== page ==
The Casur Brid – the Hammer of Brigid – appeared as a smith-woman, in a skirt and jerkin of thick leather and a thick black cloak of wool. She came more as black iron than as white silver, but both are hers. Strong and skilled, she both inspires artists and works the shaping of fate. I expect to ask for her aid in practical matters. All three of the Queens have interest in financial security and prosperity, whether the bard’s or physician’s fee, the smith’s pay or the wealth of the family farm.

This sounds like fairly standard ‘aspects of the Goddess’ stuff, but they came to our Fire as persons; shining, giant, mighty persons, but still persons. I had prepared their sigils in a new book, but there was no discussion of ‘swearing on’ them. I was told that my devotion to the Goddess earned me the aid of the Queens, and that while offerings were proper and welcome (we had neglected milk for them, though we gave it for Brigid, which they requested) we weren’t making a ‘pact’ with the Three Queen of the Court of Brigid. OK…
L received personal names separate from the titles for the spirits. We looked those up in the Old Irish resources with some interesting results. For now I’ll reserve those names. Myself, I was led to refer to them by their titles.

I had not included a ‘binding’ spell in this rite. In the calling of the Courtiers There is a specific binding and oath, part of the pact. While this was not included in the Three Queens rite, there was some residual pact-y language that I’ll probably remove or modify.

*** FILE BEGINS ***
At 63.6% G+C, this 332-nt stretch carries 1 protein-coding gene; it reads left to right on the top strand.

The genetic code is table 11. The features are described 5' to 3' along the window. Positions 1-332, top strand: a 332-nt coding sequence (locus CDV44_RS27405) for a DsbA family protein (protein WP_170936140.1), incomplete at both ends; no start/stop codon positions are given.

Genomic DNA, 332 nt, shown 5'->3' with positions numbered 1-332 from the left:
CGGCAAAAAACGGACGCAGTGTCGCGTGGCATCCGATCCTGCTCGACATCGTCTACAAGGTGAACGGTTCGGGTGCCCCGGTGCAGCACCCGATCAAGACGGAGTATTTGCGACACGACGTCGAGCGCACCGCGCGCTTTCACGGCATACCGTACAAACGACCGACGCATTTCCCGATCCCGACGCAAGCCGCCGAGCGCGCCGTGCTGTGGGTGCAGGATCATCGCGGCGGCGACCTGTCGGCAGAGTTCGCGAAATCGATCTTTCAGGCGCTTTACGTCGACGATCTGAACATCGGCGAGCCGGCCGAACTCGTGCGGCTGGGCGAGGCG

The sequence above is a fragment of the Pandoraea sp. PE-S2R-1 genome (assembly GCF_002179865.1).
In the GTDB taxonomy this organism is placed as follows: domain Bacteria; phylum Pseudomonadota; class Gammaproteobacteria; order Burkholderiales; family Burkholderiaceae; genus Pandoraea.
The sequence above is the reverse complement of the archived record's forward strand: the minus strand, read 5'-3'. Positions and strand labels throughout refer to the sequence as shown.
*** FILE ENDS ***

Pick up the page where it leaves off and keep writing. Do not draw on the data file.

Generally the rite was powerful and fulfilling. There was no practical goal for that rite, in the sense of ‘charging’ the Queens with some task. Rather it was more Theurgy, bringing the active power of the Goddess closer to our shrine through these spirits.

IV: Convoking the Courtiers - 1/30/2012
It's Monday morning now, and we've completed the third rite. This is the money shot of the working, the calling of the more ground-level members of Brigid’s Court. Throughout our discussions about how to manage this the central issue was whether to attempt to convoke all sixteen spirits in one big crowd, take their oaths and then plan further work, or do something else. We both felt that while there would be plenty of juice in the all-or-none approach it might also reduce the practical result through taxing out skills and strength.